Perhaps it is also because its two leads are so relatable. So many of us connect to either Dante, the one with a pragmatic state of mind, but whose indecisiveness prevents him from reaching total maturity, or Randall, someone who never conceals his contempt for the patrons at the video store and lives with a devil-may-care attitude, albeit one that proves a bit reckless for both himself and everyone around him.
Or maybe it is through the dialogue, whose profanity-laced insights into relationships, life and pop culture would make the characters feel like lived-in, real people, instead of merely caricatures spouting swear words for shock effect. Or perhaps it is the fluid synthesis of these components which help Clerks serve as a rite of passage for kids entering their 20s into a world that is complicated, infuriating and often downright mysterious. Whatever the reason may be, this is a film that will always prove relevant to future filmmakers based on its ingenious storytelling through limited finances as well as its timeless observations of directionless youth in a consumerist environment, although I am sure successive generations may require clarity on what a VHS is.
1. Dogma (1999) – I must confess that I had seen very few entries in the View Askewniverse prior to writing this list. As I was going through them one by one, I was convinced that Clerks would remain the best of the bunch. That is, until I saw Dogma. It is one of those movies I instantly fell in love with, deeming it among Smith’s very best.
Granted, I am aware that it did not have an ecstatic critical reception upon release, nor do Smith fans necessarily share the same level of enthusiasm that I hold for this one. So why do I love it so much? I believe it is because of how he takes the premise, which follows the standard story of a select group of heroes tasked an epic quest to save the world (or in this case existence) from the forces of evil, and fills it with strong dialogue and an eclectic cast. Much like Chasing Amy, the writing and performances go hand in hand to create memorably entertaining characters with everyone given a moment to shine.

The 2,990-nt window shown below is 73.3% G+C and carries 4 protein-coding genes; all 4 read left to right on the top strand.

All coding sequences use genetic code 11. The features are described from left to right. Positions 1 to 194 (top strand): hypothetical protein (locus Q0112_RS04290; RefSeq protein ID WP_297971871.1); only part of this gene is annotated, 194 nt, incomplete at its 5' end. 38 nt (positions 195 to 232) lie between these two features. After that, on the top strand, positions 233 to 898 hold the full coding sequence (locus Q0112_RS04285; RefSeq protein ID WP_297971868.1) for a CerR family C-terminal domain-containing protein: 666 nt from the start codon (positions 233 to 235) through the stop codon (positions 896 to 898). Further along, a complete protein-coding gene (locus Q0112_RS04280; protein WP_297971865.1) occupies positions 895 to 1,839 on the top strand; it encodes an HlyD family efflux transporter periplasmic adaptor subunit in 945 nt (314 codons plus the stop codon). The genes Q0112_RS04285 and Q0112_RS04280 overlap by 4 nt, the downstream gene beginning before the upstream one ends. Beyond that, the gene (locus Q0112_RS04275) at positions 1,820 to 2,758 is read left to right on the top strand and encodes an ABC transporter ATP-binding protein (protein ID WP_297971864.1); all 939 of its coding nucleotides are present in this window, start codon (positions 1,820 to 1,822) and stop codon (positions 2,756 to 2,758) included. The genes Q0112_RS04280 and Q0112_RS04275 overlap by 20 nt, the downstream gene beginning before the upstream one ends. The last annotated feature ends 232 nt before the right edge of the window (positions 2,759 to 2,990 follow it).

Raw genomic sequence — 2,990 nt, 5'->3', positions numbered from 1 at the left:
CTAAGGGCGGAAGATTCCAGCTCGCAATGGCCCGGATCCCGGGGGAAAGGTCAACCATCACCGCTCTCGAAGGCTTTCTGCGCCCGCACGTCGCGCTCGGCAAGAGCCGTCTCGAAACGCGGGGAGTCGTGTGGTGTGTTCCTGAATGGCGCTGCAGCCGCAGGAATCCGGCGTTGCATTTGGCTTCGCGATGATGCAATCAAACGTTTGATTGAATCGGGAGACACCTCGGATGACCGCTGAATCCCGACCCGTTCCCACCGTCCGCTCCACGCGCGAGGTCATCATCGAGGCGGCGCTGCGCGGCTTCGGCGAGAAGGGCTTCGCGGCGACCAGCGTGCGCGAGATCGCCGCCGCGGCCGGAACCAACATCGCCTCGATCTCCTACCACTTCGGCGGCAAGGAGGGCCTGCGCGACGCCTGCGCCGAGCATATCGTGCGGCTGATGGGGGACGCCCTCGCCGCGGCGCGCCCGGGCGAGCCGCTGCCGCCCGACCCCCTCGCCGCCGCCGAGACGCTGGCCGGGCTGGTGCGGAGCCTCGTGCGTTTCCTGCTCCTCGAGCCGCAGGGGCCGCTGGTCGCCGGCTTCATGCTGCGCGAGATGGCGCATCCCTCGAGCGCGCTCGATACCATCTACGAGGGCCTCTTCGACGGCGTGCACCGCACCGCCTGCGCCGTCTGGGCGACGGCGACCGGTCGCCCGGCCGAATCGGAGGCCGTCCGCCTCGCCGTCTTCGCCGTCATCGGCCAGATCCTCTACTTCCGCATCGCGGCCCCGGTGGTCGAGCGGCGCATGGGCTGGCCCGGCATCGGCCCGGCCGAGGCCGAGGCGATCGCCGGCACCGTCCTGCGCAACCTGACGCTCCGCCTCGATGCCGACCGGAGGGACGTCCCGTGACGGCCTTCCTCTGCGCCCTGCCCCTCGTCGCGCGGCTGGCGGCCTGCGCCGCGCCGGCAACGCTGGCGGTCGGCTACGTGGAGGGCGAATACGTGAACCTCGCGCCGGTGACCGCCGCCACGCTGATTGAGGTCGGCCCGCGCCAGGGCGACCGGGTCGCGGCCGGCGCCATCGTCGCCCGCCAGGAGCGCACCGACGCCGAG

Comedians like Chris Rock and the late George Carlin are put to better use here than in Strike Back as, respectively, a disgruntled Apostle and a Cardinal whose bravado matches a charismatic showman more than a man of the cloth. Other standouts include Lee as the nefarious mastermind behind the plan to direct two former angels into a New Jersey church and reenter Heaven with a morally clean slate, indirectly causing existence itself to cease. But it is the late, great Alan Rickman who almost steals the show, getting plenty of the film’s biggest laughs while maintaining dignity and gravitas as Metatron, the Voice of God.
What makes our heroes and villains so solid is their collective crisis of faith as everyone shares painful experiences in receiving the short end of the stick from God Himself. They all differ in their responses, either willing to save Creation in spite of their personal sufferings or destroy everything because of their grievances. Their backstories and conversations about God convey a mystical world greater than what we witness in the film itself, reminiscent to how George Lucas used expository dialogue to establish his universe in the original Star Wars.
It is ironic that Dogma was attacked by several religious groups, including the Catholic League, because when you watch the film, it does not really mock Christianity. If anything, it has more fun with satirizing the way organized religion interprets God’s teachings to fit their narrow-minded views. As for Christianity itself, it is actually an inspiring interpretation of inclusivity on Smith’s part; he conjectures that one of Jesus’s apostles, as well as Christ himself, could have been black, or that a muse could be Hispanic (portrayed by Selma Hayek), or that God might actually be a woman (whether She is, I will not spoil for you).
Through a more sure footing in the fantasy-adventure genre from Smith as opposed to the teen comedy of Mallrats, a fantastic ensemble (with the exception of Affleck as one of the angels, who is not quite able to convincingly channel the turn his role takes), as well as an engaging storyline that is the closest Smith might ever come to making a Star Wars film, not to mention a feces-engulfed demon to boost, Dogma is a holy blast, one which has something for everyone whether you are a believer or not of the Church of the View Askewinverse.